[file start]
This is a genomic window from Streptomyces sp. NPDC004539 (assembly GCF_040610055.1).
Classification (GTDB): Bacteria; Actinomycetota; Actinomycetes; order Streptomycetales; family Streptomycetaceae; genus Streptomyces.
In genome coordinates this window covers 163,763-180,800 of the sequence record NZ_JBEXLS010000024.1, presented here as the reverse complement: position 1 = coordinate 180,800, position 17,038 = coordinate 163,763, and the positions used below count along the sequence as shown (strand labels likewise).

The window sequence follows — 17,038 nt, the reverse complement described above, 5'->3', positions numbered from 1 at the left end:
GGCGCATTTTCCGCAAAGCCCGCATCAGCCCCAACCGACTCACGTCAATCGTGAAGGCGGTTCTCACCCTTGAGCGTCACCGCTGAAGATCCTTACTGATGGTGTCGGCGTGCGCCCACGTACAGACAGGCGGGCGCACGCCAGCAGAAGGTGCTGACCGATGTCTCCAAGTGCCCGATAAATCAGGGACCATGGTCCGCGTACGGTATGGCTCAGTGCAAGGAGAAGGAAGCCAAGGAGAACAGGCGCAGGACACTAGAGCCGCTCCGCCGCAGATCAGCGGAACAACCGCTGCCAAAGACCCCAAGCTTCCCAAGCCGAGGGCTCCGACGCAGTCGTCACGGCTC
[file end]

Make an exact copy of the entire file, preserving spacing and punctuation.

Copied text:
This is a genomic window from Streptomyces sp. NPDC004539 (assembly GCF_040610055.1).
Classification (GTDB): Bacteria; Actinomycetota; Actinomycetes; order Streptomycetales; family Streptomycetaceae; genus Streptomyces.
In genome coordinates this window covers 163,763-180,800 of the sequence record NZ_JBEXLS010000024.1, presented here as the reverse complement: position 1 = coordinate 180,800, position 17,038 = coordinate 163,763, and the positions used below count along the sequence as shown (strand labels likewise).

The window sequence follows — 17,038 nt, the reverse complement described above, 5'->3', positions numbered from 1 at the left end:
GGCGCATTTTCCGCAAAGCCCGCATCAGCCCCAACCGACTCACGTCAATCGTGAAGGCGGTTCTCACCCTTGAGCGTCACCGCTGAAGATCCTTACTGATGGTGTCGGCGTGCGCCCACGTACAGACAGGCGGGCGCACGCCAGCAGAAGGTGCTGACCGATGTCTCCAAGTGCCCGATAAATCAGGGACCATGGTCCGCGTACGGTATGGCTCAGTGCAAGGAGAAGGAAGCCAAGGAGAACAGGCGCAGGACACTAGAGCCGCTCCGCCGCAGATCAGCGGAACAACCGCTGCCAAAGACCCCAAGCTTCCCAAGCCGAGGGCTCCGACGCAGTCGTCACGGCTC